The Mar Vista Gardens housing project is big, little changed since it was a barracks for returning GIs in the 1940s. It takes up more than a city block in Culver City, but if you weren’t looking for it, you might easily not know it was even there. That was the case with me, and I have been working in Culver City for several years now.
I toured the housing project yesterday (though I didn’t enter any of the apartments) to see the quality and condition of life there. While there were some well-kept fields surrounding the buildings, the barracks buildings themselves were astonishingly old and unmaintained. They looked untouched since they were built in the 40s.
What a contrast life was inside the housing compound, compared to the flourishing life of L.A.’s posh Westside in which it was located. It was a sobering example of the vast class differences in the city.
The reason for the tour was my current journalistic focus – affordable housing. While the projects were there to help the poorest of the poor, the lack of affordable housing in Los Angeles affects middle class families as well. And this lack, affecting up and down the region’s economic classes and spread wide throughout Southern California, impacts a great deal of civic life – from quality of life and traffic, to business investment and jobs.
Solving the affordable housing problem, however, means navigating a political, economic and cultural minefield. At the neighborhood level, people’s frequent immediate reaction is to resist the development of new housing that would bring in lower-income families. They often associate housing projects and low-income housing with crime. And they worry about property values.
At the government level, politicians face huge pressure from wealthy real estate developers, who want to continue building high-profit luxury properties and want to reduce regulation. Often, these developers have won the right to tear down or convert already existing affordable housing properties to higher end, luxury housing.
With pressures from many sides, movement on the affordable housing front has been glacial. There are many tough decisions and overarching policies that would have to be put in place to begin to address the many interconnected issues that the city must address in order to grow successfully over the next 40 years.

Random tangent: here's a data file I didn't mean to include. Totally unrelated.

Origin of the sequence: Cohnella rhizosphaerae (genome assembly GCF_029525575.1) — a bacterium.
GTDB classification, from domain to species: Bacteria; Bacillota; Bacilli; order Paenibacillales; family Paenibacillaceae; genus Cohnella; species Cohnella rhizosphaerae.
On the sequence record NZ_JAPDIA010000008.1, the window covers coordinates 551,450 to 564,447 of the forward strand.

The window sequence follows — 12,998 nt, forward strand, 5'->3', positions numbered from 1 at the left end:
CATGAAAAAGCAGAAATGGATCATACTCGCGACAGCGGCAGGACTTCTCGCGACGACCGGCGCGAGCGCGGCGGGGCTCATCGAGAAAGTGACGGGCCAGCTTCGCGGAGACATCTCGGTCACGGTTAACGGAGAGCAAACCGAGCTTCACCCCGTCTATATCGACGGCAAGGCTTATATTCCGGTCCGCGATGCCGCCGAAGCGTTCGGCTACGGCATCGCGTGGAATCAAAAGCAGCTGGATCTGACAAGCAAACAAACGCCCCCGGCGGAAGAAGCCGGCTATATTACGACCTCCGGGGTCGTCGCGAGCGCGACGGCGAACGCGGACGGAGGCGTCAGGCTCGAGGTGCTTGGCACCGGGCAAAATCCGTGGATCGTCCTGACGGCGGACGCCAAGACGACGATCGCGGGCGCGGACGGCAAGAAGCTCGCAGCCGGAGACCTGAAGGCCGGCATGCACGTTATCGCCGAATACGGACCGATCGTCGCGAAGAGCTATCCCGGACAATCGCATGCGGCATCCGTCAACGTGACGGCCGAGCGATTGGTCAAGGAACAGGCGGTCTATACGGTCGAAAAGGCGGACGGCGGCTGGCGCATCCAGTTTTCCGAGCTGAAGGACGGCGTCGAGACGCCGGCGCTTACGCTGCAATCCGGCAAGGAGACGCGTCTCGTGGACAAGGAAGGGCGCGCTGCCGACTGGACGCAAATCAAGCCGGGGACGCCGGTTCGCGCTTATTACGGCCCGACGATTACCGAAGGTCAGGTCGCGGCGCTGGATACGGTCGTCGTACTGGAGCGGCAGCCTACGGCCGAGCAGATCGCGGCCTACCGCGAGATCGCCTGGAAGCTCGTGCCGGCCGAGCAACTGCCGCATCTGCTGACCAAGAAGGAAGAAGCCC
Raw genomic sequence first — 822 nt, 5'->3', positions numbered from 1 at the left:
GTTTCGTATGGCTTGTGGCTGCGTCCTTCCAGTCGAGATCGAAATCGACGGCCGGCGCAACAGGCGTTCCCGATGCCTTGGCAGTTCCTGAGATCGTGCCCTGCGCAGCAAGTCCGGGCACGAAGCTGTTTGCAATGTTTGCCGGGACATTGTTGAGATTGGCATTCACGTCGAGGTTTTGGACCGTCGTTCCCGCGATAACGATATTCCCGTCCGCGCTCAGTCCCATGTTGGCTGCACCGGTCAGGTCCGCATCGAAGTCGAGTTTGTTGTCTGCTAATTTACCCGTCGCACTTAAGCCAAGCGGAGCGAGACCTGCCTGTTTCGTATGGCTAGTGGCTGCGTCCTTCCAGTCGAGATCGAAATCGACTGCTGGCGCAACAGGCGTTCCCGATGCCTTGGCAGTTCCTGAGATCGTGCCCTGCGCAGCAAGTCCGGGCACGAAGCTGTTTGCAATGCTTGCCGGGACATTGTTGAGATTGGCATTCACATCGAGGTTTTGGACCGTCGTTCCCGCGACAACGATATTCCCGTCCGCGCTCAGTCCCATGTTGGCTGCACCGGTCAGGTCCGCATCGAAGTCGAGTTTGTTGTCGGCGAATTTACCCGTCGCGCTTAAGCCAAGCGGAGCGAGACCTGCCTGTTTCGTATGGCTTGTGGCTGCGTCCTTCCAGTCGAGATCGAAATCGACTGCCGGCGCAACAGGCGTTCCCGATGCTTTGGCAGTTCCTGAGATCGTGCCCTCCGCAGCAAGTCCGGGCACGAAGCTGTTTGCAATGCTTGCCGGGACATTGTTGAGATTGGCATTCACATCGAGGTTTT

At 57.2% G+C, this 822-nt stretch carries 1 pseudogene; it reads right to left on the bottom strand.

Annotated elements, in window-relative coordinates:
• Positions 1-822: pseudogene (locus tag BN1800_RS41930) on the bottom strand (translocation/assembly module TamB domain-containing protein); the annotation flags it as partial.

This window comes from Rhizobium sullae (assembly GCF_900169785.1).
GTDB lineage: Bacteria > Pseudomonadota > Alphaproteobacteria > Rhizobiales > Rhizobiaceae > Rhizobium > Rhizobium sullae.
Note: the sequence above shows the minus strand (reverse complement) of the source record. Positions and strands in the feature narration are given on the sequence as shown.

The city’s population growth is considered inevitable. Traffic congestion is expected to get far worse. Flooding and urban runoff is expected to get worse, as well, because of a complex problem in the lack of green space to absorb rains – most of that lack is concentrated in lower-income communities (but that’s another story).
People will have an increasingly hard time finding affordable places to live, and many more will have to live in farther suburbs. Businesses in the Los Angeles area could have a harder time attracting employees, if housing and transportation problems get bad enough. This already proved a problem in Orange County recently, just south of L.A.
I have wondered while researching this story, if fewer lower-income families would have been susceptible to predatory lenders and subprime mortgage scams, if more of them had access to quality, affordable housing available for rent – and reasonably priced homes available for purchase.
What will future Los Angeles look like? Will it remain a vibrant city, if tough decisions aren’t made and complicated problems not resolved?
Perhaps it is the pervasive pessimism of our times that leaves me wondering whether L.A. is headed towards a preventable, yet likely, decline. Or perhaps we have gotten too accustomed to mortgaging tough problems to the future, in order to avoid the pain in the present.